• Ready-formed panels. As well as the tried-and-tested ‘three papers and a Q&A’ format, we encourage experimentation with alternative presentational formats (performance, dialogue, ‘in conversation with’, etc.). Panels should be for sessions of 90 minutes in duration. (750-word (max) abstract including panel title, plus short (50-word max) bio for each contributor.
  • Individual 20-minute papers (which will be grouped into thematic 90-minute panels by the conference convenors). 250-word (max) abstract including title, plus short (50-word max) bio.
  • Lightning talks (using Ignite [20 slides, 15 seconds each) or Pecha Kucha [20 slides in six minutes] formats). 250-word (max) abstract including title, plus short (50-word max) bio.
  • Video poster presentations. 250-word (max) abstract including title, plus short (50-word max) bio.

Proposals should address one of the following thematic strands:

Critical (what?)

  • What has critical medical humanities accomplished in the past ten years, and to what extent has it delivered on its early claims and promises?
  • What are the most pressing issues and challenges for critical medical humanities today? What should it focus its attentions on? What should be the aims and ambitions of critical medical humanities for the next ten years?
  • Who and what has been left out or marginalised by the critical turn? How does critical resonate in different ways across different fields, and what affordances does ‘critical’ have beyond the academy? Are there limitations to the critical that need to be acknowledged and worked around?

Collaboration (with whom?)

  • If the critical was a call to collaboration, how has this worked in practice? Has the critical turn helped or hindered wider engagement with activists, professionals and stakeholders in other arenas? How critical medical humanities can work more effectively with third sector partners?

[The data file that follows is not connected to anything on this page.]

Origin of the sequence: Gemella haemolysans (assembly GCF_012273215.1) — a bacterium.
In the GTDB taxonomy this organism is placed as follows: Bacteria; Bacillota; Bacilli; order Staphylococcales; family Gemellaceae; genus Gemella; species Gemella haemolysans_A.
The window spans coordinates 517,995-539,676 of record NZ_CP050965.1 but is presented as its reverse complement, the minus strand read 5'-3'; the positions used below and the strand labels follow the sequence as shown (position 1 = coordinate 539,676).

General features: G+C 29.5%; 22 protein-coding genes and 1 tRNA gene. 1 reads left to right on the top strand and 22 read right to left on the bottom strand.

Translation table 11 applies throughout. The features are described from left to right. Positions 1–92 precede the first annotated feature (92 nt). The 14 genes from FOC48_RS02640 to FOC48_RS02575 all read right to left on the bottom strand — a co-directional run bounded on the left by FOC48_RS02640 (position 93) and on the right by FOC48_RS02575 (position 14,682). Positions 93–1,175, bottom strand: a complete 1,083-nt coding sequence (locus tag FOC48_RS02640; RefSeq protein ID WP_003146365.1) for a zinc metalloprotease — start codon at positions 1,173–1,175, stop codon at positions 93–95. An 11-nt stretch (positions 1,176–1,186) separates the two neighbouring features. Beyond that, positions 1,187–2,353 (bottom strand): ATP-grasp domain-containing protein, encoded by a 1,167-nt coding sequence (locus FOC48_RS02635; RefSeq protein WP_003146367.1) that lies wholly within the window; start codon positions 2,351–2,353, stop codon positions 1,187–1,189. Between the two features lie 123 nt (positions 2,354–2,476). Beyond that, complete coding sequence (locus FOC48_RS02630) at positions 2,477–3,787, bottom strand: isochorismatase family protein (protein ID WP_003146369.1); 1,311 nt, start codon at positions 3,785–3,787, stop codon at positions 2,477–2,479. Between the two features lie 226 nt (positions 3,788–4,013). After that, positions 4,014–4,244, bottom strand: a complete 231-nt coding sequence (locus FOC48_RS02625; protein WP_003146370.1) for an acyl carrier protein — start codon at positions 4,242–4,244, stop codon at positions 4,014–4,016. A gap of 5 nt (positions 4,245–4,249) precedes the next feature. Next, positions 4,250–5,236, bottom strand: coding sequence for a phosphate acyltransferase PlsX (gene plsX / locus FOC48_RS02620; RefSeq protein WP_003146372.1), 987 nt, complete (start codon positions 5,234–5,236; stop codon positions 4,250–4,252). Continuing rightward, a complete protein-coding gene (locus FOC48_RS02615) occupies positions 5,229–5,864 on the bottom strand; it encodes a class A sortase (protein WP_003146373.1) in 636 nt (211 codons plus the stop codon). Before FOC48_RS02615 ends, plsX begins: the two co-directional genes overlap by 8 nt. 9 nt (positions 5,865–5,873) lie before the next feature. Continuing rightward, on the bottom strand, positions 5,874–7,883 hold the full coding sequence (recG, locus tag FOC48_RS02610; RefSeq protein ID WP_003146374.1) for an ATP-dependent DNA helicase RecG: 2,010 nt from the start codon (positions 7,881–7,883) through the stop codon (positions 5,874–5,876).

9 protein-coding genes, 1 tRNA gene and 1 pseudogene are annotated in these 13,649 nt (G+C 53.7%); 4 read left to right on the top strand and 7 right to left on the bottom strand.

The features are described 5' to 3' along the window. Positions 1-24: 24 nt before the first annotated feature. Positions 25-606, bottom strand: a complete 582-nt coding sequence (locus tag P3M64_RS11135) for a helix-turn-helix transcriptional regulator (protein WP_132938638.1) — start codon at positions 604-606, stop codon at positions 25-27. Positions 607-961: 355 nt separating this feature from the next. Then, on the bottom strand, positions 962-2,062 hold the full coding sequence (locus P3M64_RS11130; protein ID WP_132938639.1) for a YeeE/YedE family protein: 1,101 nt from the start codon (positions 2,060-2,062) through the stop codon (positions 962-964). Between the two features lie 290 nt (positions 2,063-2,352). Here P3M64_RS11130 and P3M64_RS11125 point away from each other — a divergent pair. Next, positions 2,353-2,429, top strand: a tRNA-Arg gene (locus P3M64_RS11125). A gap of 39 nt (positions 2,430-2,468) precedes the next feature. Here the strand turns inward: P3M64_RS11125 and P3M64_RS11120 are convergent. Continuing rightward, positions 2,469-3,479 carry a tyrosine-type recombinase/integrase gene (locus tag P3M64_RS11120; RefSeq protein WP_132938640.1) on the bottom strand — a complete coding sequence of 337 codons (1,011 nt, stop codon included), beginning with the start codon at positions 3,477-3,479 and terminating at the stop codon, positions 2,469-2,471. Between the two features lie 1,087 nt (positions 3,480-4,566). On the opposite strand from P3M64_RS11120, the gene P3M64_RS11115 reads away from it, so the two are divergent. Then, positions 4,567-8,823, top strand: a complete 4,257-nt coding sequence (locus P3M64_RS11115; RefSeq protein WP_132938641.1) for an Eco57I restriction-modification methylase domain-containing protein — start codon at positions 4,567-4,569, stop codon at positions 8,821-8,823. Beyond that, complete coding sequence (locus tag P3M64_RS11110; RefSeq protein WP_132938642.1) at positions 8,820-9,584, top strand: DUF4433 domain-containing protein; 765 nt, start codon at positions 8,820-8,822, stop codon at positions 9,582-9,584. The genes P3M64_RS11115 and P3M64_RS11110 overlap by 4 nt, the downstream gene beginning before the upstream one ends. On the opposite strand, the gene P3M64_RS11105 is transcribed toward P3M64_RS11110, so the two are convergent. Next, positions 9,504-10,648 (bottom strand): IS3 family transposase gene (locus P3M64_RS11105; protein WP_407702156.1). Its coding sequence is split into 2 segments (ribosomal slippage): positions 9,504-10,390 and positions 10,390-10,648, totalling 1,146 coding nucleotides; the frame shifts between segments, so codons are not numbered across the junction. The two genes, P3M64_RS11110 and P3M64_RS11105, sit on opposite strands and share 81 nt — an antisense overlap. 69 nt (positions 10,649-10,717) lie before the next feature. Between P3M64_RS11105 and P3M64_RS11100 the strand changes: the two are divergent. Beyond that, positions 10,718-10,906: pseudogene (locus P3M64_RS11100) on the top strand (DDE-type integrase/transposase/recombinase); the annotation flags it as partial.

• How has critical medical humanities’ relationship with aligned and emergent fields including (but not limited to) critical disability studies, neurodiversity studies, trans studies, mad studies, climate change and extinction studies, and critical university studies evolved in the past decade, and to what effect?
  • To what extent has an emphasis on collaboration and entanglement helped generate methodological innovation across different disciplines and sectors, and does the current emphasis on collaboration risk privileging some kinds of collaborators over others?

Contexts (where?)

  • Where does critical medical humanities happen? What are its normative sites of practice? How and where does it operate beyond the university?
  • How has the critical turn in medical humanities manifested differently across different national contexts and different disciplines?
  • How has the critical medical humanities responded to recent calls for decolonisation of the field? How can critical medical humanities better foreground and support non-western perspectives whilst avoiding an extractive logic?

Methods (how?)

  • How do questions of ethics, care and epistemic injustice shape the methods of critical medical humanities?
  • To what extent can pedagogy in critical medical humanities be considered an area of active methodological experimentation?

Materialities (to what effects?)

  • How are different minds, bodies and subjects (both human, non-human, more-than human and post-human) made to matter through different methodological and disciplinary approaches?
  • Are there specific local and global health challenges that critical medical humanities particularly well-equipped to address?
  • What transformative material effects has the field had on human health (broadly understood) in the past decade, and where and what might it aim to ‘matter’ in the future?

How to submit proposals for NNMHR Congress 2023:

Please submit your proposal for the Congress using this form by Friday 13 January 2023. All proposals will be reviewed by staff at the Institute for Medical Humanities, Durham University in consultation with the NNMHR Congress Steering Group, and presenters will be notified by mid-February. If you have any questions, please contact the conference organisers at .

The NNMHR Congress is free to attend.

Our hashtag is #nnmhr2023.

Posted on 14 Nov 2022, under News.